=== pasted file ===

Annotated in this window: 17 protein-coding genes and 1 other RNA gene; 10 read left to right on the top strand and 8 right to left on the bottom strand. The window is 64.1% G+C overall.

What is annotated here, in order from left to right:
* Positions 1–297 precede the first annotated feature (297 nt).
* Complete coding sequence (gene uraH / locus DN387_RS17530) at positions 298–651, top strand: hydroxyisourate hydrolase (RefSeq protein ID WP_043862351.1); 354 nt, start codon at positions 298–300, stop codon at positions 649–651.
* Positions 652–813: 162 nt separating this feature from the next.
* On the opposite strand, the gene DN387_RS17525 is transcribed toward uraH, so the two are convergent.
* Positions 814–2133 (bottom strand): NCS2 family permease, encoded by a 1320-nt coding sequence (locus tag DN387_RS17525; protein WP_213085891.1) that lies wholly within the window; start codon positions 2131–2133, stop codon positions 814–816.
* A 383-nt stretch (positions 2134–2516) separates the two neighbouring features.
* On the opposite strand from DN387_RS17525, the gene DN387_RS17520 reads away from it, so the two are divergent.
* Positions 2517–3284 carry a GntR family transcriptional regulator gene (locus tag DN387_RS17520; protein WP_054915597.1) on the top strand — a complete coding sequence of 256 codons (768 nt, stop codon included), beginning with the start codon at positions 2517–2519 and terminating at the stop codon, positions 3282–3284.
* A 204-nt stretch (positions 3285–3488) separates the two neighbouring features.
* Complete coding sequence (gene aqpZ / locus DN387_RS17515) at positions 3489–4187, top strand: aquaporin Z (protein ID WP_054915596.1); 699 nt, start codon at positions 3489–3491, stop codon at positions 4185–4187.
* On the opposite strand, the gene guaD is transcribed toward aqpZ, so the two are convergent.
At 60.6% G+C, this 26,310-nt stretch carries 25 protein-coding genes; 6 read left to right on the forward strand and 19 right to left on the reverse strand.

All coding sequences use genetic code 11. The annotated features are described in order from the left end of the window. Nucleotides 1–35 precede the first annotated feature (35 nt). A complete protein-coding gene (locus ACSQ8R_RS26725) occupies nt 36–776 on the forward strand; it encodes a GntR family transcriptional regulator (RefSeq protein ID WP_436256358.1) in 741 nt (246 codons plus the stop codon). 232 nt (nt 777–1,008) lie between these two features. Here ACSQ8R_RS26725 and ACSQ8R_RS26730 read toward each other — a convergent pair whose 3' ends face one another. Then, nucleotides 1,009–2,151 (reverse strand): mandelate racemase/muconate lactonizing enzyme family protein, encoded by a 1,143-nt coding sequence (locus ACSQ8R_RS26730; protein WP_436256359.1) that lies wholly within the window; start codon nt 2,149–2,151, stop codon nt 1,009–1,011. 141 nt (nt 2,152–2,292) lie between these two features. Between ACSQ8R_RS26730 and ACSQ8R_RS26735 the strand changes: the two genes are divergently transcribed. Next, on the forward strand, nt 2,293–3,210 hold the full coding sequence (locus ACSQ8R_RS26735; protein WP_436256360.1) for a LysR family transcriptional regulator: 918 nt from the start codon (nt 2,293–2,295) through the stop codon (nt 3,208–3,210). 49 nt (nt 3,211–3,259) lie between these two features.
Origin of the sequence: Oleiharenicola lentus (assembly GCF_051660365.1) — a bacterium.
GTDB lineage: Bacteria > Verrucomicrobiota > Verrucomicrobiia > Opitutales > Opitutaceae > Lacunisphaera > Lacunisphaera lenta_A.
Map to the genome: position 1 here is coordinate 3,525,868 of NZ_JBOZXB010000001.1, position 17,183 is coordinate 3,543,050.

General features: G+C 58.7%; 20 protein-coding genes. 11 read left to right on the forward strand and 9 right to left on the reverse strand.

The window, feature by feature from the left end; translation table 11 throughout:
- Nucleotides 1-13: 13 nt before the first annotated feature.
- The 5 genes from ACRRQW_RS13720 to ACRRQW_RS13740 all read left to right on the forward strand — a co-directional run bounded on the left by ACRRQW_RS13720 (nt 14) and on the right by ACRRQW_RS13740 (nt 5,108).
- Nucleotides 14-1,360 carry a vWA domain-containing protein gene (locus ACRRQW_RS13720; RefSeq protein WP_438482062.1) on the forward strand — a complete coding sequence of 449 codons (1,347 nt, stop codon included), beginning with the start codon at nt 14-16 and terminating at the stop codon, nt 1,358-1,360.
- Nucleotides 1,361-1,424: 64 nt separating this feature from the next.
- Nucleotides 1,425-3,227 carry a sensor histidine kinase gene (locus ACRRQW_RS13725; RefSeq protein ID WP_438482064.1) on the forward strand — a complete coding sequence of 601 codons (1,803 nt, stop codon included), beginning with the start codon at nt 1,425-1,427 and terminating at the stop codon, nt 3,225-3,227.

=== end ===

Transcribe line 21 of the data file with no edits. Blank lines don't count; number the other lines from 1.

- Nucleotides 1-13: 13 nt before the first annotated feature.